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These charisms of indefectibility and infallibility are found in the Church as a whole.
(46) All too often the indefectibility of the church is protected, and the cost is inadequate repentance.
Like most contemporary proponents of moderate infallibility, Ford subtly redefines "infallibility" as what traditionally has been reserved for "indefectibility." While in his other writings on the topic he seeks to distinguish "infallibility" and "indefectibility," he has a difficult time defining and differentiating these terms.
I have also reviewed Ford's extensive writings on the subject and have been unable to find a clear differentiation between "infallibility" and "indefectibility."
Among many terminological misunderstandings is the failure to distinguish between "infallibility" and "indefectibility." (9) Succinctly stated, infallibility refers to the divine assistance given by Christ to the church to teach specific doctrines without error; (10) indefectibility refers to the divine assistance given to the church to remain fundamentally faithful to the teachings of Christ.
As already mentioned, the gift of indefectibility is intended to keep the church generally on course; the gift of infallibility is necessary if the church is to provide authoritative definitions of specific doctrines.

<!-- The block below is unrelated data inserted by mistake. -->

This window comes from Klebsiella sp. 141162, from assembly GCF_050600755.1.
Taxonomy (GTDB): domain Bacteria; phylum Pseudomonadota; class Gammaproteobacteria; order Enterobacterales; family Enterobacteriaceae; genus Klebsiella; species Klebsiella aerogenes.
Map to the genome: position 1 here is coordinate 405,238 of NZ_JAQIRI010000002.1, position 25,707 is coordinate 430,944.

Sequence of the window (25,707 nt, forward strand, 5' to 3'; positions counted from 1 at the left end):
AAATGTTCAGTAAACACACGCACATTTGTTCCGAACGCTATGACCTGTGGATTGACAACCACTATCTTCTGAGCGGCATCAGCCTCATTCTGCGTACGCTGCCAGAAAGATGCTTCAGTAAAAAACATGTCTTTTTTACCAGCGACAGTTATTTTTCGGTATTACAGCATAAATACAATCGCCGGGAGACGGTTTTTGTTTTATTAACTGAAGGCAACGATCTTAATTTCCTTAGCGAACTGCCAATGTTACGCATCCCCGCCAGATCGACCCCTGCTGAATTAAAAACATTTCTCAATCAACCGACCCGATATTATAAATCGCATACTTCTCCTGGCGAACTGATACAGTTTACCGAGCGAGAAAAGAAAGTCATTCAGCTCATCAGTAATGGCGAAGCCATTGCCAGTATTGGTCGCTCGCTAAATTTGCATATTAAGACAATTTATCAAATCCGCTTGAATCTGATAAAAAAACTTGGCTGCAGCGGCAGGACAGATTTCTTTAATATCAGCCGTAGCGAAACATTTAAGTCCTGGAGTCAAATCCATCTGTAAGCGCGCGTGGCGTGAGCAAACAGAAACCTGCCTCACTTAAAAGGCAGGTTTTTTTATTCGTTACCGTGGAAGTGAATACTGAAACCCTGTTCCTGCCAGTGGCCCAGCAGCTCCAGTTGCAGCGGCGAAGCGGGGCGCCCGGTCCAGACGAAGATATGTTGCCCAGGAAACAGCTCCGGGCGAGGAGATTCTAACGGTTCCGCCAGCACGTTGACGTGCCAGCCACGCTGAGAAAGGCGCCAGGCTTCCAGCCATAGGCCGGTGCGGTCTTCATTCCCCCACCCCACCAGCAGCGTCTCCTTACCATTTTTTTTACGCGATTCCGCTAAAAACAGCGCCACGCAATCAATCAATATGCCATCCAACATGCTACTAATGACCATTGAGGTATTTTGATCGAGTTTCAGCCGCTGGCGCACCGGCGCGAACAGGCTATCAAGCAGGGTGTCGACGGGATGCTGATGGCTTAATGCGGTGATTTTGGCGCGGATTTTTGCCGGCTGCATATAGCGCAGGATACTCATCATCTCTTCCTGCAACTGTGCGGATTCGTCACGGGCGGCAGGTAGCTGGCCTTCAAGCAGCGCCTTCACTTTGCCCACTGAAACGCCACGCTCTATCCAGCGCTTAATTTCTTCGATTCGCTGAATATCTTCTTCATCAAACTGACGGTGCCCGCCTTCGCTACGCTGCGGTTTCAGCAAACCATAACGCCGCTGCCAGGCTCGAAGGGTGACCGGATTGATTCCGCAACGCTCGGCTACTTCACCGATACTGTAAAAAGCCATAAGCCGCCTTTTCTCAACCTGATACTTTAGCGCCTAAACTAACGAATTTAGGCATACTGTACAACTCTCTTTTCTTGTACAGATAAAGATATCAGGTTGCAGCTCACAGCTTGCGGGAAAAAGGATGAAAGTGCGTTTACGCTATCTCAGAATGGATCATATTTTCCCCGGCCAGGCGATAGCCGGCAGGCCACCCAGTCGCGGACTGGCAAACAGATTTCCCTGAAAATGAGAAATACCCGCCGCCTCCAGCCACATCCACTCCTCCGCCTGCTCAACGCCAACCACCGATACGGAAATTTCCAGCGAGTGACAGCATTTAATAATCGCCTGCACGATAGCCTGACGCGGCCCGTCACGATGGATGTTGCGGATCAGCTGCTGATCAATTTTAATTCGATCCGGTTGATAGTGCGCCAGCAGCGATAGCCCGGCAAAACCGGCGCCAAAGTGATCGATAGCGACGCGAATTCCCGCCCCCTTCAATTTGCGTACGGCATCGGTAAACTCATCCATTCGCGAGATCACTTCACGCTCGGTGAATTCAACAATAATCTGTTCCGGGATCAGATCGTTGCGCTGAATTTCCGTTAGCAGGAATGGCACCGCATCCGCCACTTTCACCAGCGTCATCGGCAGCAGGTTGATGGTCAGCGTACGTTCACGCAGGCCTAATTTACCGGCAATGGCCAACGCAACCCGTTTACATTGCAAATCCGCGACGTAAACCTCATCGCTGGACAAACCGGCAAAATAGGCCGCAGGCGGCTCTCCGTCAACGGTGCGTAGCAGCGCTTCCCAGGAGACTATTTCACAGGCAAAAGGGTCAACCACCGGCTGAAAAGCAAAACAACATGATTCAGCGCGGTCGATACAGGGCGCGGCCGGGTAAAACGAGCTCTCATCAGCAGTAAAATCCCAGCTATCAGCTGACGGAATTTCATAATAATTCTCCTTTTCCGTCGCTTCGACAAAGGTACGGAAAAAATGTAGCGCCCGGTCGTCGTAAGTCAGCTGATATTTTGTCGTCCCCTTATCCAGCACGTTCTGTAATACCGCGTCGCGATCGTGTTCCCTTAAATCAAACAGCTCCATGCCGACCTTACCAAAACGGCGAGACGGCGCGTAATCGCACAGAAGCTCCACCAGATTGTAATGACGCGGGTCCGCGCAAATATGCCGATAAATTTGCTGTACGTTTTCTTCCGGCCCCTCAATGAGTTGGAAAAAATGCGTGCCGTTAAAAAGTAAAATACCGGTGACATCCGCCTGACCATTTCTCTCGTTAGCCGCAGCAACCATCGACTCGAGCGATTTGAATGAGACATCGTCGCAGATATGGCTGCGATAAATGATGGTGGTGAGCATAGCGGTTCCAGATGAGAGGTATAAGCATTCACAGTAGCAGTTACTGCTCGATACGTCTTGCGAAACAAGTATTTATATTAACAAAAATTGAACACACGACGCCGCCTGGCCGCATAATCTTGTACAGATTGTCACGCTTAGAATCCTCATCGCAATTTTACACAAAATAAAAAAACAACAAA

Similarly, there is no problem with Powell's proposal for unity if infallibility is understood as indefectibility; however, there is a fundamental problem, if one agrees with Carl Peter that "differences about infallibility" are "too significant to be brushed aside as inconsequential." (34)
Taking Powell at his word that he wants to make an ecumenical contribution to the discussion about infallibility, it must be emphasized that he needs to use theological terminology with precision and to be attentive to the canonical context of conciliar statements; in particular, "infallibility" and "indefectibility" are simply not interchangeable terms; in addition, his claim that Vatican I made a "proposal in religious epistemology" needs to be substantiated, not merely asserted.
(1) Does it make sense to speak of two distinct capacities (charismata?) in the Church, one to proclaim revelation faithfully (infallibility), the other to guide the people prudently (indefectibility)?
Another, under the interesting heading, "the magisterium of the Church and the magisterium of history," paves the way toward a better distinction between infallibility and indefectibility.
And furthermore, in the generation and transmission of the Christian tradition, the orthodox affirmation of divine inspiration, indefectibility, and infallibility must allow for a greater receptivity to the Spirit working through human creativity and criticism in the traditioning process.(1)